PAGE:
Understanding the tolling of the statute of limitations is crucial in personal injury cases, such as car accidents or medical malpractice. It can mean the difference between getting compensation or not.
An insurance company or defendant may inform a victim that the statute has expired. However, if the statute has been tolled, the victim may still have time to file a lawsuit.
Statute of Limitations
Each state has its own set of time limits within which a case must be handled in order to avoid being barred from taking legal action. These time limits are known as the statutes of limitations. Different time limits apply to personal injury cases and other types of cases, such as criminal or contract cases. Certain legal action must be taken within this deadline. In criminal cases, this is when criminal information or an indictment must be obtained. In civil cases, this is when a lawsuit is filed.
Personal injury cases may be subject to different types of statutes of limitations. For example, a case involving medical malpractice may have a different time limit than one involving slip and falls. Product liability cases may be treated differently from other types of personal injuries cases.
The Statute of Limitations’ Effect
If the statute of limitations is exceeded, the plaintiff cannot bring the case forward. In other words, even if the plaintiff has proven a personal injury claim, not filing the lawsuit within the applicable time will prevent them from recovering.
Sometimes, the statute of limitations may be extended or tolled. During the toll, the statute of limitations is legally suspended. This stops the clock for a certain period of time and prolongs the amount of time a plaintiff has to bring up a case. Discovery of Harm is one of the numerous reasons why the statute of limitations could toll or be suspended.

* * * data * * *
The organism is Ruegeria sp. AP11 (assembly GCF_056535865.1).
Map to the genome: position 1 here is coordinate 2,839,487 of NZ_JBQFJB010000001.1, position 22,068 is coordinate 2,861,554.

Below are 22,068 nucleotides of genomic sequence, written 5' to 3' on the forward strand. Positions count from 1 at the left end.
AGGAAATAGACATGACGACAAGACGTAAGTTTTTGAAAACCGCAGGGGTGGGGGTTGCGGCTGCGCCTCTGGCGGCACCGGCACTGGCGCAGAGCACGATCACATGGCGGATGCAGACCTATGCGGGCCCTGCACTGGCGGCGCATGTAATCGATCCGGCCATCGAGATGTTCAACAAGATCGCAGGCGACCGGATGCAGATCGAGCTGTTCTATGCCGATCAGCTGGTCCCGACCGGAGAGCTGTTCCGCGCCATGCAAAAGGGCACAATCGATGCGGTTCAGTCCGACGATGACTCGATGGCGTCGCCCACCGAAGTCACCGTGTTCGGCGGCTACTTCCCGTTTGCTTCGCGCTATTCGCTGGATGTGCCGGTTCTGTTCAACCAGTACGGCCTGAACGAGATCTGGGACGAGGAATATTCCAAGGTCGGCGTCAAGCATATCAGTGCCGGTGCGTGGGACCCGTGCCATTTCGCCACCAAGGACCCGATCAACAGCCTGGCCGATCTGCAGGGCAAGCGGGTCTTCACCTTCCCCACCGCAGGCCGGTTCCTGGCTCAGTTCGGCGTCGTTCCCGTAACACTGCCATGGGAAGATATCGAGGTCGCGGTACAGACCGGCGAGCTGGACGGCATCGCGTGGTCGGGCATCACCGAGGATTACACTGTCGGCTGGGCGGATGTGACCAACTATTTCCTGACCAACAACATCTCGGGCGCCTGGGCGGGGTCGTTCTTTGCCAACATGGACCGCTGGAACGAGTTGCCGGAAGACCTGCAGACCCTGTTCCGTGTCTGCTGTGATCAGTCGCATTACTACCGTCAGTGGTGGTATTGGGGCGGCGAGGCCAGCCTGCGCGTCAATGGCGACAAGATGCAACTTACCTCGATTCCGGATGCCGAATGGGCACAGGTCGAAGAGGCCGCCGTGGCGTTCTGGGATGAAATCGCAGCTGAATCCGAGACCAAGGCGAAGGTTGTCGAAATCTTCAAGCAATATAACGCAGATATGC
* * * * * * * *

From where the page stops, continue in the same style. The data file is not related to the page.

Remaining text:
A common principle in personal injuries cases is that the plaintiff should be allowed to present a case if it is impossible for him or her to reasonably determine that a cause of action arose past the statute of limitations’ expiration date. After the plaintiff has learned of the actual harm, or should reasonably have known about it, the discovery of harm rule can be used to extend the statute of limitations. For example, if the plaintiff was injured during a procedure and the surgeon left a sponge in his body that he discovered three years later, the statute may not start until the plaintiff has actually learned about the error and its consequences.
Another equitable principle that can be applied to the tolling of the statutes of limitations is fraudulent concealment. Fraudulent concealment occurs when a defendant uses misleading, deceptive, or contrived actions to hide the plaintiff’s recognition of a cause of action. In order to make the victim unaware of the cause of action, a defendant may lie to the victim or falsify documents. A defendant must affirm that fraudulent concealment was done. However, the defendant may have an affirmative defense against the victim if he or she is able to prove that the cause of action was still possible to discover if the plaintiff had exercised due diligence.
Disability is another reason the statute of limitations could be suspended. In this context, disability refers to a reason why a person is unable to bring forth a cause for action. For example, a victim might be a minor, and therefore may not be allowed to bring forward a case until he or she is an adult. Another potential disability is if a person has a medical condition, which renders them unable to bring forward a cause for action. Finally, a person might have filed bankruptcy, and may not be eligible to recover. These cases may mean that the victim’s statute of limitations can not start until the disability has been removed. For example, if there is a 3-year statute of limitations and a 15 year old victim sustains an injury, the statute of limitations may expire when the victim turns 21.